Your argument seems mainly to be about decreasing the learning curve while smoothing away the difficulties of the real world. I would argue that replicating the real world “as far as possible” is going to yield far too many of these difficulties to be useful in the first place. Familiarity will only get you so far. After all, we can’t rest our feet on our virtual Windows or OSX desktops, yet we are perfectly capable of understanding them as virtual workspaces after only a little instruction and training. The only exception is really when the data is truly representational of the real world, like for an architectural previsualization, in which case it does make sense to do this.

Hi Benjamin,
Thank you for your detailed answer!

I was thinking about visualizations in general in VREs, without a specific scenario in mind. And it was meant to be not only about the visualization itself but also about its surroundings. The idea was to use familiar surroundings (and controls) to lower the learning curve and to possibly increase the impression of immersion. I assume that could have positive effects on the effectiveness of the visualization itself. E.g., create a floor where the analyst stands on and do not float through outer space while observing the visualization; build rooms that are similar to the ones we know from real life (if irrelevant for task / not more space is needed). I suggest this to be reasonable at least for aspects that do not obviously disadvantage any task directly.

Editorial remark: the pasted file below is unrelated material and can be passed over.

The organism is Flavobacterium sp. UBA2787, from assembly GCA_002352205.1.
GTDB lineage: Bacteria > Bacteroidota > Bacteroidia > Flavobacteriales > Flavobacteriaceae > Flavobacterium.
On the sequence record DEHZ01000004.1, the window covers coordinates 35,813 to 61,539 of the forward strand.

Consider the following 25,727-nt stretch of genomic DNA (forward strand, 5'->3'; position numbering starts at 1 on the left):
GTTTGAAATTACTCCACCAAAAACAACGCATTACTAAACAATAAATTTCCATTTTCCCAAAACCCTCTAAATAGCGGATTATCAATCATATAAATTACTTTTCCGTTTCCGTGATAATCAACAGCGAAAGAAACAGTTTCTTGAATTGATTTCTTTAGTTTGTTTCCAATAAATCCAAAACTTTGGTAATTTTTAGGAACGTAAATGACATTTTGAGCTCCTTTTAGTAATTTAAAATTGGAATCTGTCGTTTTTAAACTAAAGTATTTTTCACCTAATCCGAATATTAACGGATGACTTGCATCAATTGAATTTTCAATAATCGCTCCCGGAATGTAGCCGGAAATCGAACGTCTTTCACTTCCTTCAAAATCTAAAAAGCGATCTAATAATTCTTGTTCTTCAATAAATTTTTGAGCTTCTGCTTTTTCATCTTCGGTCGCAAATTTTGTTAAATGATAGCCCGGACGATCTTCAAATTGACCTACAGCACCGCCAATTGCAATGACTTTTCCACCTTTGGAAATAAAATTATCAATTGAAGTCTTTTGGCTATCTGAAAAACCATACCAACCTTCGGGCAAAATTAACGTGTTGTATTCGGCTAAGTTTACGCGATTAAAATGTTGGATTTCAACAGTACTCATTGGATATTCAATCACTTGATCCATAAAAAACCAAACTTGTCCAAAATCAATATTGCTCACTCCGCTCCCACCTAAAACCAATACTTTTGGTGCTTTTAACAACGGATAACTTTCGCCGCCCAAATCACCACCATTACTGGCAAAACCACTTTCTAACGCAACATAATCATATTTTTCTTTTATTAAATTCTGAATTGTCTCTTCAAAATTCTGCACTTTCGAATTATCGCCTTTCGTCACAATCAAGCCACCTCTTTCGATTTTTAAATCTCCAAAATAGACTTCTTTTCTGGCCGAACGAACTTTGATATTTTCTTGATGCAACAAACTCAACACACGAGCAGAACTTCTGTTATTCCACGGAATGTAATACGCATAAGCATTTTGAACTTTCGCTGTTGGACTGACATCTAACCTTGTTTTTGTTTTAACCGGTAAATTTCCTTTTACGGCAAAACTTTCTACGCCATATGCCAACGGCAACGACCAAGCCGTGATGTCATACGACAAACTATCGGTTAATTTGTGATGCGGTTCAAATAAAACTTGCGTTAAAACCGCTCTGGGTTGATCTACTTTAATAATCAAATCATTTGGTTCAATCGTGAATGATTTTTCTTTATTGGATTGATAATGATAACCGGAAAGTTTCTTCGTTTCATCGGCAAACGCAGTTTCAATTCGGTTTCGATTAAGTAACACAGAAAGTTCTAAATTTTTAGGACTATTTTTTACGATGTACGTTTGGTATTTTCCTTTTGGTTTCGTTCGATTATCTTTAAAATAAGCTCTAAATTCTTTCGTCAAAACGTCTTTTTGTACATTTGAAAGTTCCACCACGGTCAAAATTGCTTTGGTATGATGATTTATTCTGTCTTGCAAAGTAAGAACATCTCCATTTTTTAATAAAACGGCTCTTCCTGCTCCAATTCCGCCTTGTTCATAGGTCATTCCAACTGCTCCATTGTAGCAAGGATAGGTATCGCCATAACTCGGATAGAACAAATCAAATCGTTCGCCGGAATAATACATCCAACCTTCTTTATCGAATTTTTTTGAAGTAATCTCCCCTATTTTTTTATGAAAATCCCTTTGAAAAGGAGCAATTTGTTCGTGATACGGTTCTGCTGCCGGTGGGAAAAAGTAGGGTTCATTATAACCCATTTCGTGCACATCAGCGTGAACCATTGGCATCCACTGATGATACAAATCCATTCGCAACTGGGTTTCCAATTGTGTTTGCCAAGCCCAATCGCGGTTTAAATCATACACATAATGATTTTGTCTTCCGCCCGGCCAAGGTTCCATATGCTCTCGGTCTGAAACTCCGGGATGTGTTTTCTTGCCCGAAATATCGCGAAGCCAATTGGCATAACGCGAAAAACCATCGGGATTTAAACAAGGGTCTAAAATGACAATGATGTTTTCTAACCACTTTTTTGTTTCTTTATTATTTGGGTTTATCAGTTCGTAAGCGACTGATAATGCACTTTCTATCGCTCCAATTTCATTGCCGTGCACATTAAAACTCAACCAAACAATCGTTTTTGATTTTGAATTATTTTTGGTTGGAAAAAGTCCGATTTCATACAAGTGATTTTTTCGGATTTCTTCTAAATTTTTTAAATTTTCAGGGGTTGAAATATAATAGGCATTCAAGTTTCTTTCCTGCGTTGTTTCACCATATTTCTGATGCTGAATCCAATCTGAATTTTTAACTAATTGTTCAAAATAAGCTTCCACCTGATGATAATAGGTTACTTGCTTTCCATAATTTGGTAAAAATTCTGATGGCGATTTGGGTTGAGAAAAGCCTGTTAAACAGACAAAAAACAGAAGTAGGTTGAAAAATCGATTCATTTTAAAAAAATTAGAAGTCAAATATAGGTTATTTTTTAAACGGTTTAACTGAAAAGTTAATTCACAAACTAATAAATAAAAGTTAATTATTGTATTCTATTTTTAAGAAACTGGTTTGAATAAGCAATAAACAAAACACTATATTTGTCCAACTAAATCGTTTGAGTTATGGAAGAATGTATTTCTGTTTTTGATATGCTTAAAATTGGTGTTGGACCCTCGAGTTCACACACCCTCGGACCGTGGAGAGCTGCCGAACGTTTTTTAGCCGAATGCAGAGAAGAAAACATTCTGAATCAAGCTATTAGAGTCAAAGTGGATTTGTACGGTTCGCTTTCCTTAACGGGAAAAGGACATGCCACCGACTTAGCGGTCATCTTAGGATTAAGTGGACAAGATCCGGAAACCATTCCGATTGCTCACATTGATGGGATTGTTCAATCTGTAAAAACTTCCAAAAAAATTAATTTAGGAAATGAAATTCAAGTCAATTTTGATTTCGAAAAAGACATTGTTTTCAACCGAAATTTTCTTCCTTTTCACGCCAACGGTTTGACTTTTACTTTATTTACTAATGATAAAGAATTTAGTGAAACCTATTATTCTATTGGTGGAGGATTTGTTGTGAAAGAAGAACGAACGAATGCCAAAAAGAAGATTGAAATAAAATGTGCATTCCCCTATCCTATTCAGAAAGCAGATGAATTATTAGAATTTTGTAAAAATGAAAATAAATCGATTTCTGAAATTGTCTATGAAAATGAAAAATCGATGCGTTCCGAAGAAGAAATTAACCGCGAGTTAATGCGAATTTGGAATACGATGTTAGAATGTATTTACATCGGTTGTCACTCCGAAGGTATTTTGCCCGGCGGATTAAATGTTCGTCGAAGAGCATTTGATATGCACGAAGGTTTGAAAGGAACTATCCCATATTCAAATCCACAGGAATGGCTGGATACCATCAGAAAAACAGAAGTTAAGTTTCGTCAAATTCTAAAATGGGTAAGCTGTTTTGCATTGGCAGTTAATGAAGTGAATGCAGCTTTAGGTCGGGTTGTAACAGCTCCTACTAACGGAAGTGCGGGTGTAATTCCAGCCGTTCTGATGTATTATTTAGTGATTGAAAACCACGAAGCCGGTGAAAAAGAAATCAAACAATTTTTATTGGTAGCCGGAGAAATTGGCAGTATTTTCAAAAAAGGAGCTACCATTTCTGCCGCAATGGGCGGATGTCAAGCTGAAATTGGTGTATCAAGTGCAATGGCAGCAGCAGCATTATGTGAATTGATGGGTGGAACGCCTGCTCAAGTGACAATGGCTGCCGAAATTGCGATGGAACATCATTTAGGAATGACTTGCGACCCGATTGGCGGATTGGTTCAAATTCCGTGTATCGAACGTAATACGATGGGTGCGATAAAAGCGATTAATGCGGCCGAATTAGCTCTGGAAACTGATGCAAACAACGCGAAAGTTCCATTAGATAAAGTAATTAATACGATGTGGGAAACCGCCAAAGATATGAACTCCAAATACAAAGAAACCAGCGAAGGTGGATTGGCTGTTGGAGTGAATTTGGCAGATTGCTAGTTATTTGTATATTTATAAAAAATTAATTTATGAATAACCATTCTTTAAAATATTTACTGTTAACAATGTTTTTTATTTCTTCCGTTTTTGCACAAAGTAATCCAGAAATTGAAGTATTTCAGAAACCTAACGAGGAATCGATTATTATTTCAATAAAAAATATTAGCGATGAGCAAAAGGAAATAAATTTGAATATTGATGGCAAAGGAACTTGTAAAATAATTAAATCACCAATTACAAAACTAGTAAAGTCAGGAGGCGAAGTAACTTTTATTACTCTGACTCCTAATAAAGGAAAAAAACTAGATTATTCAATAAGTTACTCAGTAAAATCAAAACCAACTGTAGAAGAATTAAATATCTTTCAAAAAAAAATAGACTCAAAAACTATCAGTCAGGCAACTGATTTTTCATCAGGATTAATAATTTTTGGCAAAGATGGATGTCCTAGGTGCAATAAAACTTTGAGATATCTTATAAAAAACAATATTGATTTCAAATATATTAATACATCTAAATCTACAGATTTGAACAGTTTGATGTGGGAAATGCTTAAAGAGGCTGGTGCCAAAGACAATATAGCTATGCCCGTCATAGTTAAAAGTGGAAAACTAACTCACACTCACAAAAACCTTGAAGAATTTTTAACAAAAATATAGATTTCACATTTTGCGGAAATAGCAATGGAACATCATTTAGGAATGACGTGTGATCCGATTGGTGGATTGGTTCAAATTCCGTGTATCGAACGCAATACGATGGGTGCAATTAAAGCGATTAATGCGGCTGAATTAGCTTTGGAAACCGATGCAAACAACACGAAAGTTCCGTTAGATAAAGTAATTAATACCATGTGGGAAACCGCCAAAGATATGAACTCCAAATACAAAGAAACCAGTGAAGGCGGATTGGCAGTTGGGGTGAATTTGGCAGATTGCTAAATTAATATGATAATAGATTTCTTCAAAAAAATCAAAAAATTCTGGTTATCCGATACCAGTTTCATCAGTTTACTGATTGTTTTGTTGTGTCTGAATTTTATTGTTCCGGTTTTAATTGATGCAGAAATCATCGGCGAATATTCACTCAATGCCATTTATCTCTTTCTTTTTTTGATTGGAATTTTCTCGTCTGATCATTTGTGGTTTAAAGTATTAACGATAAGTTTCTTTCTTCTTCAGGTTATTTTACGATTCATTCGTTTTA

As your nice example suggests, the question to which degree the real world should be replicated is not easily answered with one general solution. For instance, if the interaction with a 3D visualization is “most natural”, i.e., as if the visualization was a physical 3D object, one would have to walk to the visualization and touch it somehow to interact. This would be very intuitive, but comes at the high cost of fatigue, ineffectiveness and probably inaccurateness compared to a tiny pointer. I fully agree with your suggestion and think it is necessary to balance out for every single case what is more important and if there are any compromises that combine advantages of both.